It depends on what you mean by "most likely" and what you mean by "can trace." Wikitree has specific standards for labeling a father/son connection as "confirmed with DNA". Essentially, Wikitree has drawn a line and said "you can only put confirmed with DNA if you have passed a threshold of likelihood that they were father/son by meeting these standards."
You only have a paper trail connecting you to Francois through your paternal line, but WikiTree policy would not have you mark any of those connections as confirmed with DNA, because there is no proof that your Y-DNA actually came down to you through each of those connections, regardless of what the paper says. Sometimes, a family makes up a lie, and they stick to it so well that all of the paper records state the lie rather than the truth. You just can't know.
If you want to increase the likelihood that you and Francois have the same Y-chromosome, excepting probably a few mutations, you need to find another person who can reliably trace their paternal line back to Francois through paper records and compare your Y-DNA to theirs. If yours matches this agnate cousin, excepting a smattering of mutations, then people would say you are then much "more likely" to have the same haplogroup as Francois.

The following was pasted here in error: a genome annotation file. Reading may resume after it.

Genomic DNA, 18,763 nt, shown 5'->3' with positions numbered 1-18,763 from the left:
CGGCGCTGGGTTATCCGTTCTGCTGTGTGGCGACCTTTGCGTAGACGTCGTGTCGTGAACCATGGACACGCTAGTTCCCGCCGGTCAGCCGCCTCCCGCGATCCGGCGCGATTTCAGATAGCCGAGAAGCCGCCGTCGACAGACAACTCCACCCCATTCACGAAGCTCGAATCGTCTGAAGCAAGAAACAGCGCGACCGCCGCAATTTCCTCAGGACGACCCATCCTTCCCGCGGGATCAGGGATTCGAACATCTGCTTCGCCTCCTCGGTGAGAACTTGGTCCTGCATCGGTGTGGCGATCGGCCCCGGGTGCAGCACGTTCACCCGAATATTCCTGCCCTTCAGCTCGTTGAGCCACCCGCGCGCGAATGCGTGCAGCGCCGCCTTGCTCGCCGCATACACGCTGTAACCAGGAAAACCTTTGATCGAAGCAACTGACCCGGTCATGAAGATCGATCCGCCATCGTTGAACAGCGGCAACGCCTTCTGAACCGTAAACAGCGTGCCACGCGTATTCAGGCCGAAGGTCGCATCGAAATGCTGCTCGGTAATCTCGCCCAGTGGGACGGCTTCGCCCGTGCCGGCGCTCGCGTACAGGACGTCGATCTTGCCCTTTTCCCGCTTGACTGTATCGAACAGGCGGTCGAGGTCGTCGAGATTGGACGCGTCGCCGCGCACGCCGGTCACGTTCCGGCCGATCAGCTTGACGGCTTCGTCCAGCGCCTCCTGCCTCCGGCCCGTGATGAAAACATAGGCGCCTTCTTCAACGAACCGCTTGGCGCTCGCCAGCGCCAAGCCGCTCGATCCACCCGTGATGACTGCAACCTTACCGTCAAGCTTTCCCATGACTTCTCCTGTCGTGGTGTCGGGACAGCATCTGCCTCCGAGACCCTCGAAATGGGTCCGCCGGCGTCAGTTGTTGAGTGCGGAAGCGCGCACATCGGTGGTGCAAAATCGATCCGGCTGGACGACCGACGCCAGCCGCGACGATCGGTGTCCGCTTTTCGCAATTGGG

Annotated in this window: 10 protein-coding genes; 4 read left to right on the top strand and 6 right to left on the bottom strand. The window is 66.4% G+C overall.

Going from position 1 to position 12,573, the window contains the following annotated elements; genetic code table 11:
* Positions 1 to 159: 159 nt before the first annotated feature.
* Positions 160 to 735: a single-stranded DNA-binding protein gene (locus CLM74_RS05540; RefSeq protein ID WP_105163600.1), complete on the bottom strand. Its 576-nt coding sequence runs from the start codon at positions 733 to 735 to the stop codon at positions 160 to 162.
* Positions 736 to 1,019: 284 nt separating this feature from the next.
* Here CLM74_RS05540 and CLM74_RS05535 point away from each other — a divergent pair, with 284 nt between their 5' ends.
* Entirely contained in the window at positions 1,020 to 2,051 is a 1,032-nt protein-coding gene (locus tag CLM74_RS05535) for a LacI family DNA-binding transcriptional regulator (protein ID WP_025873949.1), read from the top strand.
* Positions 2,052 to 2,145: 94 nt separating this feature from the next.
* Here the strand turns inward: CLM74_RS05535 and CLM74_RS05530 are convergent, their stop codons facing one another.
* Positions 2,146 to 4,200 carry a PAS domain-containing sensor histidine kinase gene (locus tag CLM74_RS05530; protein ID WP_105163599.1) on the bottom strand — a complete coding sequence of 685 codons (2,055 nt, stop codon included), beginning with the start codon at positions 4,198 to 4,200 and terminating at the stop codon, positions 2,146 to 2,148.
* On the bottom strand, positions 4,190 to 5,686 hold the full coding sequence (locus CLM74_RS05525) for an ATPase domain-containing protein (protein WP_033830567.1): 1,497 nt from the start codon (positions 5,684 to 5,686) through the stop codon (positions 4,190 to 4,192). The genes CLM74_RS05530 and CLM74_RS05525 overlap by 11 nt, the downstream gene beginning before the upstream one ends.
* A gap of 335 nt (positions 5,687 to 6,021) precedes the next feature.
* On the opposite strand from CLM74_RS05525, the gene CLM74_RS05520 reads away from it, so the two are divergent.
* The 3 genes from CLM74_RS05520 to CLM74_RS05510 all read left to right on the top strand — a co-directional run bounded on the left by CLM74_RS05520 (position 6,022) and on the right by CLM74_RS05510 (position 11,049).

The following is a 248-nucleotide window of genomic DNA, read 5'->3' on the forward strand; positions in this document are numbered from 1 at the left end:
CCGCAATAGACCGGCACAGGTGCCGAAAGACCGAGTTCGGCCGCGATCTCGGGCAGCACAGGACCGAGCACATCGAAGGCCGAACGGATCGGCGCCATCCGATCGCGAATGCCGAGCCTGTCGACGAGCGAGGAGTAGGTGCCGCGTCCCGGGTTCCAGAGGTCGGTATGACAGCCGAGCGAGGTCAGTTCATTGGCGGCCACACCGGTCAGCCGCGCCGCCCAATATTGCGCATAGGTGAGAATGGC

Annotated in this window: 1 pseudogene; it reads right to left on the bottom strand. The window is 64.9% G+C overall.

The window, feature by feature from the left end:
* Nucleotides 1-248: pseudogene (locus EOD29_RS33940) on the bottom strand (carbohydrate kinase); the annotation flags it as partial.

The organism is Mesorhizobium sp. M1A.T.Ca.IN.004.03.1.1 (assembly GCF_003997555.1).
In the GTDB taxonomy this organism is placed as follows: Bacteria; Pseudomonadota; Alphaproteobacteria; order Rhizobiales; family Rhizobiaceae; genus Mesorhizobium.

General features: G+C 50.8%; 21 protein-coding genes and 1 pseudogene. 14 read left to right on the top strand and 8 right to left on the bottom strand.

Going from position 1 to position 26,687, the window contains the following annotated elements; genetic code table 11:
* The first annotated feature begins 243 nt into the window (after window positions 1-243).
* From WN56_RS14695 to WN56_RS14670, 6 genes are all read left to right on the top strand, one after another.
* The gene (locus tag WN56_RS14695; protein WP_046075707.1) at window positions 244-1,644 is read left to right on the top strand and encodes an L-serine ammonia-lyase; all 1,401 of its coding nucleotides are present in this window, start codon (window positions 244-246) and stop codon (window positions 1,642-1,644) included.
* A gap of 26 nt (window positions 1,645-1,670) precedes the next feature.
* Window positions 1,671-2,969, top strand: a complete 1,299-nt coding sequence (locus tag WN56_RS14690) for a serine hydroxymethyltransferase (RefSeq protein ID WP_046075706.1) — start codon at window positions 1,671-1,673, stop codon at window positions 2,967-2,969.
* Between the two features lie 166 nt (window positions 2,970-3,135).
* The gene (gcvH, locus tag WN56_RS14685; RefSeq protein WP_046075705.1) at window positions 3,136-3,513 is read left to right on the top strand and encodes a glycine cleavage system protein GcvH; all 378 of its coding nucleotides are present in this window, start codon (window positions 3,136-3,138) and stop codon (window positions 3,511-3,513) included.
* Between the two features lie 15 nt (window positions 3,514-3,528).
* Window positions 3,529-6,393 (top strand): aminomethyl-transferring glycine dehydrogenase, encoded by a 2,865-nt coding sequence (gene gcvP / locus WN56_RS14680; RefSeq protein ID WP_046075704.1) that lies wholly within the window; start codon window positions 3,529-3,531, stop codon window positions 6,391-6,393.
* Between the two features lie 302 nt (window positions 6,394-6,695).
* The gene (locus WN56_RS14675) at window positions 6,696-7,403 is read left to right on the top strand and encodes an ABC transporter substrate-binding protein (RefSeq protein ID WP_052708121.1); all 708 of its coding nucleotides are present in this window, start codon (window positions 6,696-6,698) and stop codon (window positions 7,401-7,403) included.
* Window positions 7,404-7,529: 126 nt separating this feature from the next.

Just using the paper trail, the likelihood that your Y-chromosome matches Francois's all depends on how solid the paper trail is. With so many generations between you and Francois, going back to the 17th century, there is usually a connection or two that is less certain than the others. And again, sometimes the paper just lies. One of the good uses of a Y-DNA test is adding additional evidence to shore up those connections, but to do that you need to find a cousin to test and see if he matches you.